An arrest for a felony without a warrant is made at the peril of the officer (People v. Ward, 226 Mich. 45), and no such arrest is justified except as the arresting officer has probable cause to believe that the person arrested is guilty of the claimed offense. In such cases, private rights tend to conflict with the public interest. While fundamental rules of constitutional immunity cannot be relaxed and private liberty must at all times be protected (Malcolmson v. Scott, 56 Mich. 459), nevertheless the orderly and efficient enforcement of the law in the protection of our society requires the prompt arrest and detention of those persons honestly and reasonably believed to be guilty of crime. Delay in arrest may endanger the public by permitting a felon to remain at large. It may also permit his escape. No exact and safe yardstick can be established. Facts which might constitute probable cause justifying an arrest in one situation might not justify an arrest in the opinion of a reasonably prudent person under other circumstances, and we therefore feel that the better interpretation of the rule applicable in these cases, and one which we believe to be consistent with precedents of this Court, appears in 10 Callaghan's Michigan Pleading and Practice, § 73.15, wherein it is said:

"As to all points respecting which the evidence is conflicting or reasonable minds might differ as to the inference to be drawn, it is for the jury to determine which way the evidence preponderates or what inferences should be drawn therefrom. Under such circumstances it is for the jury to determine whether there was probable cause for making an arrest or instituting proceedings complained of, whether the period of detention of plaintiff was unreasonable, whether a servant, officer or agent was acting under orders or authority of a principal or superior so as to make the latter responsible for his acts, or whether defendant was actuated by malice. Whether there was a full and fair disclosure of information to an attorney upon whose advice defendant claims to have relied may also be a fact question. The facts being conceded or the evidence being uncontradicted and susceptible of only 1 reasonable inference, issues as to probable cause are for the court."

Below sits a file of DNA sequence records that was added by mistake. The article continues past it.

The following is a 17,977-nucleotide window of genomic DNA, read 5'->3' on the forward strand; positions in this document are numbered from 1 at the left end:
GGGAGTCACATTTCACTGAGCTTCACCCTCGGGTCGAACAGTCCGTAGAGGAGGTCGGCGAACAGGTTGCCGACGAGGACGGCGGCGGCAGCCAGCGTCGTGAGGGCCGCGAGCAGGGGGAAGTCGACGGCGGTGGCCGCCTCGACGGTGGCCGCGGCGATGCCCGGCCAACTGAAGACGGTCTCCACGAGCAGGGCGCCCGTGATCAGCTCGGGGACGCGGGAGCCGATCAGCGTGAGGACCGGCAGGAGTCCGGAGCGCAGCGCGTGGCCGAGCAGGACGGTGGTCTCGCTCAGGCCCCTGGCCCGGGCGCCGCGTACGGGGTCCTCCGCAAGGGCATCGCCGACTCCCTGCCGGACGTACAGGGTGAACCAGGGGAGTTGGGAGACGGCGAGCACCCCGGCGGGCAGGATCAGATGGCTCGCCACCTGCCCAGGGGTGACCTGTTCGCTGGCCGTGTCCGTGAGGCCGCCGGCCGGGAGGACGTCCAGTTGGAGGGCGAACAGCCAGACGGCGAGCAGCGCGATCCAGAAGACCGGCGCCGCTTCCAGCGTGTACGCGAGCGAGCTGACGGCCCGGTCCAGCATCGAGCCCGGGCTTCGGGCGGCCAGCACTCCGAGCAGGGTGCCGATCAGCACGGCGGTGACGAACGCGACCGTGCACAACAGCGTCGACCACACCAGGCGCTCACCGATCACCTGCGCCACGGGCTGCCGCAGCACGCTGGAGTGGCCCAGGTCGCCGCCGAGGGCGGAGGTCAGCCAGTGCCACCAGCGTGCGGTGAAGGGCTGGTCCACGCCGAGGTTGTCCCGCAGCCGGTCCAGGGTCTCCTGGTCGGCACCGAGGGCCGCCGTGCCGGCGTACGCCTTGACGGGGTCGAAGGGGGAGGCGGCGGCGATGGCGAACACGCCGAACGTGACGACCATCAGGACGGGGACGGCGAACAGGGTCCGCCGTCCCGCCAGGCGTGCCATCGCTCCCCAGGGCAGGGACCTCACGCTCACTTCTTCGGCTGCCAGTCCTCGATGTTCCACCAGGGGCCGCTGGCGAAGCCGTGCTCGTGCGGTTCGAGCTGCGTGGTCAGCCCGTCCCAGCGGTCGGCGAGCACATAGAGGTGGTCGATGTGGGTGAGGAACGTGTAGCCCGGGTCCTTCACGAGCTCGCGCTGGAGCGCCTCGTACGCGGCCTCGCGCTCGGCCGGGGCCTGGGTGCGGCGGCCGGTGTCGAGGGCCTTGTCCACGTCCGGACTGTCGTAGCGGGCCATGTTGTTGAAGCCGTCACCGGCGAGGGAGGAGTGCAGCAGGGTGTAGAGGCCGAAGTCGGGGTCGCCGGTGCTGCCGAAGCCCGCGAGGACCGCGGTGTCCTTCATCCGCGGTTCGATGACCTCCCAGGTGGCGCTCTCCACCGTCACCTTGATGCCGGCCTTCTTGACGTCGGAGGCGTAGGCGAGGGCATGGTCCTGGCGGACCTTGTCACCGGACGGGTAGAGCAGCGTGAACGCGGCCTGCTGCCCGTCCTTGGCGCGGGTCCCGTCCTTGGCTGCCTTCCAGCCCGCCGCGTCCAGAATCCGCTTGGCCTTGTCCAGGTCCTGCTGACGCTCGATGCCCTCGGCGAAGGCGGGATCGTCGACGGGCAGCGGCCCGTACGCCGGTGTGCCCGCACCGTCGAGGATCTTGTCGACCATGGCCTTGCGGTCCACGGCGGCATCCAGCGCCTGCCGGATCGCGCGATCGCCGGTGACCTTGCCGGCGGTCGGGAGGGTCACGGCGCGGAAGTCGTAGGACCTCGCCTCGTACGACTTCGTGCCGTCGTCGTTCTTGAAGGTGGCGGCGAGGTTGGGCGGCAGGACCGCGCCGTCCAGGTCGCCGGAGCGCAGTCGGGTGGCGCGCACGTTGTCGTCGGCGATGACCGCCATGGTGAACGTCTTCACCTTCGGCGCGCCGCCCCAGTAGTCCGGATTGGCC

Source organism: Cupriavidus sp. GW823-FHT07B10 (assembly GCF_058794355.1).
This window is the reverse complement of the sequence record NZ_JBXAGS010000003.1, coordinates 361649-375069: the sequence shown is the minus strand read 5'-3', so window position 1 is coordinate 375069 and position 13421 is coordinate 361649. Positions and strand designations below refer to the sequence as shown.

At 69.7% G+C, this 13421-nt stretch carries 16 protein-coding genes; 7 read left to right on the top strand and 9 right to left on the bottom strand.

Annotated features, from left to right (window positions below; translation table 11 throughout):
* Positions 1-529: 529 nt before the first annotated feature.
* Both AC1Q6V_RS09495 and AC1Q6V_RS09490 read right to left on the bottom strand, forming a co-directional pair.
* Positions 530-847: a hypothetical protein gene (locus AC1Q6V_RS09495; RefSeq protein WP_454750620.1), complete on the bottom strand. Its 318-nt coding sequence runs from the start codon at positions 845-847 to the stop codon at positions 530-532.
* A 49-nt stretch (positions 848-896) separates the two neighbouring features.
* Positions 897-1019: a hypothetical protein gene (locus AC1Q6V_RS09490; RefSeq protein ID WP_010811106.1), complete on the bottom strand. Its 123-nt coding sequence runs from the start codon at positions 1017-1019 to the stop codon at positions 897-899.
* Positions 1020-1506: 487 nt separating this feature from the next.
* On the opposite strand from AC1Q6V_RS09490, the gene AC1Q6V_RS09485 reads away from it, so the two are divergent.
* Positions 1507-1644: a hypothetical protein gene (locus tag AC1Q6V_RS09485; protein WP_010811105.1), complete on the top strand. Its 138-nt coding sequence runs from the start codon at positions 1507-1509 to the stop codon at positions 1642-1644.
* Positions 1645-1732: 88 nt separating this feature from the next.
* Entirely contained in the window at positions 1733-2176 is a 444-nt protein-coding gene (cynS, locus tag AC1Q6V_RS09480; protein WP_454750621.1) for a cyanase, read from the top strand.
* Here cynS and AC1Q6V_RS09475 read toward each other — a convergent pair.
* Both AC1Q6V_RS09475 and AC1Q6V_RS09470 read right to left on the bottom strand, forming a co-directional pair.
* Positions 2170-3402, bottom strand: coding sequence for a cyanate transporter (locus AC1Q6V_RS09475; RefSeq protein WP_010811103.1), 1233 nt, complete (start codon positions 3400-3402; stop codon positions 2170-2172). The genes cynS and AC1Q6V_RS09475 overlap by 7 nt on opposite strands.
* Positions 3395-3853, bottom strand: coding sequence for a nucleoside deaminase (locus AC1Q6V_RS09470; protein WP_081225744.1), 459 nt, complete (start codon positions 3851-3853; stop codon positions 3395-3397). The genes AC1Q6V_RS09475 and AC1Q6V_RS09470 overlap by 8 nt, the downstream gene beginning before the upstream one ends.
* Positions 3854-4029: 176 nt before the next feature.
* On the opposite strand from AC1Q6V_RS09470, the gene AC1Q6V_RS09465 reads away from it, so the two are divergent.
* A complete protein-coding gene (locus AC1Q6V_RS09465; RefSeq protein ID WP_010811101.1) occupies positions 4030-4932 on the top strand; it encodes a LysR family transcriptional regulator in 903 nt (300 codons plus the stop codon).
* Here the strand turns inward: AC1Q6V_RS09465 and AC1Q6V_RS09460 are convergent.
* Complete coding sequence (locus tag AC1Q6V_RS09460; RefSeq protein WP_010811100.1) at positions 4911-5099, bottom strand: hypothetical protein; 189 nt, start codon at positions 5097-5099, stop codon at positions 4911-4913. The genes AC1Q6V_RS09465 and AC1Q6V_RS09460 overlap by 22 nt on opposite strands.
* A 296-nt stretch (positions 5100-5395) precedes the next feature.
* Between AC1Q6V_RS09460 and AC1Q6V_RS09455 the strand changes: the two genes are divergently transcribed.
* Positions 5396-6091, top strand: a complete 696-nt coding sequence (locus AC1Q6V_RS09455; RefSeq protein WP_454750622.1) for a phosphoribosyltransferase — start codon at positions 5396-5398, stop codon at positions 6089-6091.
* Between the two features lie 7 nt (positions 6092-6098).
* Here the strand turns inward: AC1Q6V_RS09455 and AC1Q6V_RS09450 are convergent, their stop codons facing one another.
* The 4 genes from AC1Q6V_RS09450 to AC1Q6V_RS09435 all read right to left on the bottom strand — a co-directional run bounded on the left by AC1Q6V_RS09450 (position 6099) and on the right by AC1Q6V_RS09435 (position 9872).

Very briefly reviewing the testimony as it appears in the record, we find that the defendant was instructed by a superior officer to investigate the alleged crime committed by the plaintiff; that during his investigation the defendant at all times worked in conjunction with other law-enforcing officials, that he interviewed at length the plaintiff and several members of his family; that the written statement of the minor child upon which defendant primarily based his belief of the guilt of the plaintiff was clear and convincing and substantially unshaken by cross-examination; that the defendant had no personal interest in the plaintiff's arrest or detention, gained nothing thereby and was guilty of no intentional wrongdoing.